Electric vehicles represent a growing source of electricity demand. A modern grid would both minimize the impact of EV charging on the  grid, while also enabling (and taking advantage of) “smart charging.” This in turn would improve grid reliability and support greater renewable electricity deployment.

So, what exactly is smart charging?

An EV has flexibility in when you charge it. With a home EV charger, you might get 20 miles of range per hour of charging. If you drove 60 miles that day, then you would require 3 hours of charging. Now suppose you get home at 7 pm and don’t need to go out again—the vehicle will be parked for the next 12 hours. You probably don’t need to start charging right away at 7 pm, at the same time as everybody else is using stoves, ovens, microwaves, televisions, or other electrical loads. In fact, it would be less expensive for the utility if you waited until any time after 10 pm.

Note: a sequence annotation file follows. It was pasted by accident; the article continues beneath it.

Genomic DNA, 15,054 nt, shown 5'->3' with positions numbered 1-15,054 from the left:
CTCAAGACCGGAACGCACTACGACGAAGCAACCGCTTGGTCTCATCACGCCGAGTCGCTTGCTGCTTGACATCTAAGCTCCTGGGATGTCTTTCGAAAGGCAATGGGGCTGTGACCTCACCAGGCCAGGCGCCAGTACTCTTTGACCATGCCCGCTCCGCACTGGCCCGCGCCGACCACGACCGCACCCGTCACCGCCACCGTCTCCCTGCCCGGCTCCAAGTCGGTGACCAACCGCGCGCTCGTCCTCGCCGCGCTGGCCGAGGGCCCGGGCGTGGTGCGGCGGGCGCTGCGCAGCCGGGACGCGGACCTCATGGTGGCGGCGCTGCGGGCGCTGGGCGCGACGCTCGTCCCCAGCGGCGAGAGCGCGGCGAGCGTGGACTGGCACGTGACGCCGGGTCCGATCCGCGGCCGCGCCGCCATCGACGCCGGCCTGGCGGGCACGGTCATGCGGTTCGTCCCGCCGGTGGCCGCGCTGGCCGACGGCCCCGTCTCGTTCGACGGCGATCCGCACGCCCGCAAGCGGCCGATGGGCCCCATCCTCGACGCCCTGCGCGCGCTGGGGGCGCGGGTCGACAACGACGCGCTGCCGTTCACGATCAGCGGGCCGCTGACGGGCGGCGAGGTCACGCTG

How might the utility encourage you to do that? It could charge you less for electricity in “off-peak” times. This would require a “smart meter” that can measure when power is used, not just how much is used in a month. That could be a new utility meter in your house, or the utility could use the systems embedded in the vehicle or the charger. Alternatively, the utility might give you a rebate for a charger that they can control within certain limits, while still ensuring you have an override option.

The 2015 Kia Soul EV paired with a charger at the DC auto show.